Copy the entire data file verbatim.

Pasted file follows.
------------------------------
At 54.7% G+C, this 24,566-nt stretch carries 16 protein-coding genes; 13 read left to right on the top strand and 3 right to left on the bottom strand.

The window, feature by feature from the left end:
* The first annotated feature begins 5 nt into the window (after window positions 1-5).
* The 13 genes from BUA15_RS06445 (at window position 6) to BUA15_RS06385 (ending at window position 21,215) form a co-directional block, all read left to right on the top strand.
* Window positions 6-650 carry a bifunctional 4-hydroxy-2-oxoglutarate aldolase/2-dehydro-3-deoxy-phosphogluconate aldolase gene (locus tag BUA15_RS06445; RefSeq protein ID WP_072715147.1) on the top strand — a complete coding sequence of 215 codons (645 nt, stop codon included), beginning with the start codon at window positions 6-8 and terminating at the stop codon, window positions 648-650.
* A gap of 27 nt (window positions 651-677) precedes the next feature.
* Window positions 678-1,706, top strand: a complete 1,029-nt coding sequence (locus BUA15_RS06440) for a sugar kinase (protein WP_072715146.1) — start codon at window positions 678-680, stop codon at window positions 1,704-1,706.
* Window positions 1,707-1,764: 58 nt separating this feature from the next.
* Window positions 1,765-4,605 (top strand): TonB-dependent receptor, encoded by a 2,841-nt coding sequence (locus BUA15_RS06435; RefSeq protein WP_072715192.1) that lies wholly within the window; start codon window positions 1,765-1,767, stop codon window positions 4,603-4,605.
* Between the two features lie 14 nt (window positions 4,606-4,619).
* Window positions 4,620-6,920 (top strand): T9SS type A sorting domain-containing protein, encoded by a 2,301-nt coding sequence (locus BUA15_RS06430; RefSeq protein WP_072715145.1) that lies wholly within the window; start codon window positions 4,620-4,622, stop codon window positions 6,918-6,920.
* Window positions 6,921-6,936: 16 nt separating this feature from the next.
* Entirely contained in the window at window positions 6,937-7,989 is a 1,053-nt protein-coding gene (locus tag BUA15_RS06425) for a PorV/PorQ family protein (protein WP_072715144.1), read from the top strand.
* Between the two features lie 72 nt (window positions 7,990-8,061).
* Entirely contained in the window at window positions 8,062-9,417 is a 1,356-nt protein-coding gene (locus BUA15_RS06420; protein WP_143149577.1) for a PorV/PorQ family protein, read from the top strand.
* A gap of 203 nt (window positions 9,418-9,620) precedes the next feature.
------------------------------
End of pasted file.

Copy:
At 54.7% G+C, this 24,566-nt stretch carries 16 protein-coding genes; 13 read left to right on the top strand and 3 right to left on the bottom strand.

The window, feature by feature from the left end:
* The first annotated feature begins 5 nt into the window (after window positions 1-5).
* The 13 genes from BUA15_RS06445 (at window position 6) to BUA15_RS06385 (ending at window position 21,215) form a co-directional block, all read left to right on the top strand.
* Window positions 6-650 carry a bifunctional 4-hydroxy-2-oxoglutarate aldolase/2-dehydro-3-deoxy-phosphogluconate aldolase gene (locus tag BUA15_RS06445; RefSeq protein ID WP_072715147.1) on the top strand — a complete coding sequence of 215 codons (645 nt, stop codon included), beginning with the start codon at window positions 6-8 and terminating at the stop codon, window positions 648-650.
* A gap of 27 nt (window positions 651-677) precedes the next feature.
* Window positions 678-1,706, top strand: a complete 1,029-nt coding sequence (locus BUA15_RS06440) for a sugar kinase (protein WP_072715146.1) — start codon at window positions 678-680, stop codon at window positions 1,704-1,706.
* Window positions 1,707-1,764: 58 nt separating this feature from the next.
* Window positions 1,765-4,605 (top strand): TonB-dependent receptor, encoded by a 2,841-nt coding sequence (locus BUA15_RS06435; RefSeq protein WP_072715192.1) that lies wholly within the window; start codon window positions 1,765-1,767, stop codon window positions 4,603-4,605.
* Between the two features lie 14 nt (window positions 4,606-4,619).
* Window positions 4,620-6,920 (top strand): T9SS type A sorting domain-containing protein, encoded by a 2,301-nt coding sequence (locus BUA15_RS06430; RefSeq protein WP_072715145.1) that lies wholly within the window; start codon window positions 4,620-4,622, stop codon window positions 6,918-6,920.
* Window positions 6,921-6,936: 16 nt separating this feature from the next.
* Entirely contained in the window at window positions 6,937-7,989 is a 1,053-nt protein-coding gene (locus tag BUA15_RS06425) for a PorV/PorQ family protein (protein WP_072715144.1), read from the top strand.
* Between the two features lie 72 nt (window positions 7,990-8,061).
* Entirely contained in the window at window positions 8,062-9,417 is a 1,356-nt protein-coding gene (locus BUA15_RS06420; protein WP_143149577.1) for a PorV/PorQ family protein, read from the top strand.
* A gap of 203 nt (window positions 9,418-9,620) precedes the next feature.